Seeing our vast population, Indian Railways is committed to helping the nation. For that, we are developing several terminals in all major cities. Delhi, Mumbai, and Patna are developing facilities everywhere for coaching, maintenance, etc. We must maintain the coaches, the tracks, and the locos. Several coaching depots have been developed; several local maintenance sheds have been developed. We have developed the platforms and expanded the stations and passenger facilities. So, all the steps have been taken to increase the facilities. The number of trains has also been increased. Every year, we add a few numbers of trains. For faster movement, Vande Bharat train Tejas is there. Earlier, we had the traditional ICF type of coaches having a speed potential of 110 kmph. Now, we have LHB coaches. The speed potential of these is very high. Tracks and signals are also being upgraded. So, with all these steps taken, we should be able to tackle the problem.

Q.5. What efforts are being undertaken to augment track capacity and strength across the entire route length of IR? What is the deadline set for the work? Kindly share the roll-out plan for the train protection systems. What have been the significant developments so far?

Everywhere saturation is there, we are going for the multi-tracking. Replacing the single track, we are making double track, third line, fourth line. Then, to increase the speed, we have taken steps to improve the track conditions. Track structures have been improved, curves have been realigned, and bridges have been strengthened. All these have been done. But what happens if we increase the speed? Then, we have to take corrective action so the driver can quickly control the speed. Because of the manual intervention, even if he loses control or misses the signal, it should be possible for the train to stop before the red signal. It should not cross the signal. It should not collide with another train ahead or a train coming from the opposite direction.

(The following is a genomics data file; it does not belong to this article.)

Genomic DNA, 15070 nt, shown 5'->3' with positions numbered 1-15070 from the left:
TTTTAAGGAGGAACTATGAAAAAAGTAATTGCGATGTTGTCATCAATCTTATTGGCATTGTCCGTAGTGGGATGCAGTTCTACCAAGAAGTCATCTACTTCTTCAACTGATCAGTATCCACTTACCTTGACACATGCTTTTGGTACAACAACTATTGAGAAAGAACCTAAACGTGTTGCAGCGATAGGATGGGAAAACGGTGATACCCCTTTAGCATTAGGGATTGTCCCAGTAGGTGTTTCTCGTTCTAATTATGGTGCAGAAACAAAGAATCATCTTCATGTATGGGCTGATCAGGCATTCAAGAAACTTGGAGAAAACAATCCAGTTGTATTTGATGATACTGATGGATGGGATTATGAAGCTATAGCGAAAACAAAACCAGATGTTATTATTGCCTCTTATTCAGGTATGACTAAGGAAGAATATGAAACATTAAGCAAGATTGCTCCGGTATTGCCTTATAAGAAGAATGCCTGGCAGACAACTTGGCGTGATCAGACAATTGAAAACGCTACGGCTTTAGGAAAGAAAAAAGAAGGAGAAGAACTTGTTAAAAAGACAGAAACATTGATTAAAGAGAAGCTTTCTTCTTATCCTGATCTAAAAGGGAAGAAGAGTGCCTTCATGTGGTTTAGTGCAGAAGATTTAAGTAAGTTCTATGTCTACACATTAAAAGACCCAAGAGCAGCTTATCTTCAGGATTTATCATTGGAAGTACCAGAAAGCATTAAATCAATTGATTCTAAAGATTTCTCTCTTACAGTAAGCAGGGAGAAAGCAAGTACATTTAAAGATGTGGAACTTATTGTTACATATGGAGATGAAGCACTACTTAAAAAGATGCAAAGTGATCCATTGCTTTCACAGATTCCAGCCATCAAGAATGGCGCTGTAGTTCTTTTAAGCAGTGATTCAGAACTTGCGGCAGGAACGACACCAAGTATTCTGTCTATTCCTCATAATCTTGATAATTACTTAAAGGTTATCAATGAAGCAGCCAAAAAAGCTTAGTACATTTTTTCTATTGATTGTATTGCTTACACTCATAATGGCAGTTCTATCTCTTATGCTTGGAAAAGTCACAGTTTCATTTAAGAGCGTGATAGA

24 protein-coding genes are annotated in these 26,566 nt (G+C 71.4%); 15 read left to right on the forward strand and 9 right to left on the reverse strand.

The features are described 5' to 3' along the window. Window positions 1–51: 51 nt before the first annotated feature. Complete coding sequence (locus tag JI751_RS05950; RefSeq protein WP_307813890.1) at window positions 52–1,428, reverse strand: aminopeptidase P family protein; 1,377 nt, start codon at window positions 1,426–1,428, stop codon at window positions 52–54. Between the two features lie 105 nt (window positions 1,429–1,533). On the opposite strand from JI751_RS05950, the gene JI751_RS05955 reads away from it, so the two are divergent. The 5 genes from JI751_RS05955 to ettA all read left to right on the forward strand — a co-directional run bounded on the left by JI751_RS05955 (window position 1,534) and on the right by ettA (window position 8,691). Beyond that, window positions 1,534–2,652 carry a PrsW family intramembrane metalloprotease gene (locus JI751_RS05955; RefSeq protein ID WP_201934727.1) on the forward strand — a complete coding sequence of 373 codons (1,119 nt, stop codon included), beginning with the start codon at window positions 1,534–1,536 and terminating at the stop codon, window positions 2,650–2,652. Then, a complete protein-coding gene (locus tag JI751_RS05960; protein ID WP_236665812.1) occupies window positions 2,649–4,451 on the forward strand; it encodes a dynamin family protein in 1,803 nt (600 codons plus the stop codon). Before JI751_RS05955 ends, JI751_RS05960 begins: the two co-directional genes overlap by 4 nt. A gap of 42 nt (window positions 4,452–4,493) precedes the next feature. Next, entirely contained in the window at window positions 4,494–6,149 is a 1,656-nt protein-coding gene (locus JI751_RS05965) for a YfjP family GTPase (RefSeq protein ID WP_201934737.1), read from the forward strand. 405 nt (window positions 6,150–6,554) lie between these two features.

For that, we have introduced the system of Kavach. Kavach is basically to protect and avoid collision of the train, and it prevents the signal passing danger. The technology is provided at various levels. It is provided in the train loco, in the system, provided at stations. So, even if the driver misses the signal aspect, automatically, brakes will apply, and the train will come to a halt. Already 1345 kilometres, stretch has been completed, work has been completed. Almost 3000 kilometres of track is being covered. We are in advanced stages. The work is in progress. Within the next few months, we will take up six thousand kilometres of more length.